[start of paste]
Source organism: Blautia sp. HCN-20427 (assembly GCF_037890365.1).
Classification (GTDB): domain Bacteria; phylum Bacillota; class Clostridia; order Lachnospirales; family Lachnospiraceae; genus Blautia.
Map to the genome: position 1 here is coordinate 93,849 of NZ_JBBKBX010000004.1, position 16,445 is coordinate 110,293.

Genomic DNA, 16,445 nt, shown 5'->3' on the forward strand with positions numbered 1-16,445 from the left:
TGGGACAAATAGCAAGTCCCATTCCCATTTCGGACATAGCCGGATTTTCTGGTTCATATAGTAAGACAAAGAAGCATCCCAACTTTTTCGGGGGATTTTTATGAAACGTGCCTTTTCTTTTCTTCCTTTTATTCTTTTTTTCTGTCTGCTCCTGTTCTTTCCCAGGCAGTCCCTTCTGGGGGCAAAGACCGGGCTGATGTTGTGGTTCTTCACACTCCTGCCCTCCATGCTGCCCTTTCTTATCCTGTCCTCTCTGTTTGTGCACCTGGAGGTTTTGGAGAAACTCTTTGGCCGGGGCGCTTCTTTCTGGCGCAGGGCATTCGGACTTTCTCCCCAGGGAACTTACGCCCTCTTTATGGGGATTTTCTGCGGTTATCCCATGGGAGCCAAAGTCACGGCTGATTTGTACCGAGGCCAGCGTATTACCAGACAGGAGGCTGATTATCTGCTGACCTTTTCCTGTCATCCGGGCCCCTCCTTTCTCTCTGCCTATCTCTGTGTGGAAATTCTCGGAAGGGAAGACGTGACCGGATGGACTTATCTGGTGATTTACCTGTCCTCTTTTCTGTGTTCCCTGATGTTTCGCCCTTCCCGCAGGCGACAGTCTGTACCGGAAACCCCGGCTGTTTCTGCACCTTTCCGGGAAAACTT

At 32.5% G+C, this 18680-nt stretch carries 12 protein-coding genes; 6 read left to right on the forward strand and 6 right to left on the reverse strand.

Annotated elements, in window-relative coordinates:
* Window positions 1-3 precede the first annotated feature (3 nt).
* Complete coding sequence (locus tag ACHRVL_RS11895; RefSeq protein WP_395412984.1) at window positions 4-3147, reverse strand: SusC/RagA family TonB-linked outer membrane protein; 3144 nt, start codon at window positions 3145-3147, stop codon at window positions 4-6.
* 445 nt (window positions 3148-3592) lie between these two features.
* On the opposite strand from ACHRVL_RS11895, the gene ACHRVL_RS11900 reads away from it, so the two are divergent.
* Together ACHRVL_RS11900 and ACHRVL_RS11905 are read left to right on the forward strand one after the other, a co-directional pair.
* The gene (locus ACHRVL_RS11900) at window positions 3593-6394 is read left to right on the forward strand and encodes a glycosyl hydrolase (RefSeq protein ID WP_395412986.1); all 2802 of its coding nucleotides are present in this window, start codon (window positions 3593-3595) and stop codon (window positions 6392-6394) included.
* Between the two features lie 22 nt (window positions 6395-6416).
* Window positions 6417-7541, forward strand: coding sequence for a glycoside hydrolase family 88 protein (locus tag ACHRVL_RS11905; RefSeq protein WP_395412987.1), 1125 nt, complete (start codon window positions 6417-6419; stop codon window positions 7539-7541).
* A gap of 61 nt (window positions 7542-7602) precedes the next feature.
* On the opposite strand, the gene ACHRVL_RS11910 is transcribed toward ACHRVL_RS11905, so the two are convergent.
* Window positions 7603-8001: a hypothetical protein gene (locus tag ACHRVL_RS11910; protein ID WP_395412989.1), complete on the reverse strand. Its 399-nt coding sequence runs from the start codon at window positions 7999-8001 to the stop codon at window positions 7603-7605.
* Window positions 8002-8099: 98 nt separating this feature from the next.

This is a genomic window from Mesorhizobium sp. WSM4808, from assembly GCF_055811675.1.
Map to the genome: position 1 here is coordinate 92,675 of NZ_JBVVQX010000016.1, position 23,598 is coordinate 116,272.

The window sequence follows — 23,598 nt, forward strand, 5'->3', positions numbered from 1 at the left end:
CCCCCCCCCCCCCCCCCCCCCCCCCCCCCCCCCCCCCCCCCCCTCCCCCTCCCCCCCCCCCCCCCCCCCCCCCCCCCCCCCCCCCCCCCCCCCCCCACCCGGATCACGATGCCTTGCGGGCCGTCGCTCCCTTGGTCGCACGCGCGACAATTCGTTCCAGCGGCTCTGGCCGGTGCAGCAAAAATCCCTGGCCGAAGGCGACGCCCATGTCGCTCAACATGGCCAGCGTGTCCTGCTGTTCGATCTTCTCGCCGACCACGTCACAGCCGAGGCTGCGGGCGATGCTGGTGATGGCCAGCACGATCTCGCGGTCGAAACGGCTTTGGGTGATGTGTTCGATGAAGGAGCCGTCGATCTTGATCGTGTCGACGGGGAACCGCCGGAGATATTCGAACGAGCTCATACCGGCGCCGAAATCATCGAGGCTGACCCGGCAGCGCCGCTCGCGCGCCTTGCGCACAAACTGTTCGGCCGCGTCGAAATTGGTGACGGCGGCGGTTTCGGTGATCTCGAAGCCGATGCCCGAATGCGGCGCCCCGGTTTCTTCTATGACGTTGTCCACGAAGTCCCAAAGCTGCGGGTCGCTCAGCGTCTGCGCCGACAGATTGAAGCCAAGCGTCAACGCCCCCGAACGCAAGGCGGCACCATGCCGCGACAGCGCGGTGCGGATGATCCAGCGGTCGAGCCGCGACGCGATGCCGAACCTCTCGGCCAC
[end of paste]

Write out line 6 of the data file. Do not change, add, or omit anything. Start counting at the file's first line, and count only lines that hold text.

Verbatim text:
At 32.5% G+C, this 18680-nt stretch carries 12 protein-coding genes; 6 read left to right on the forward strand and 6 right to left on the reverse strand.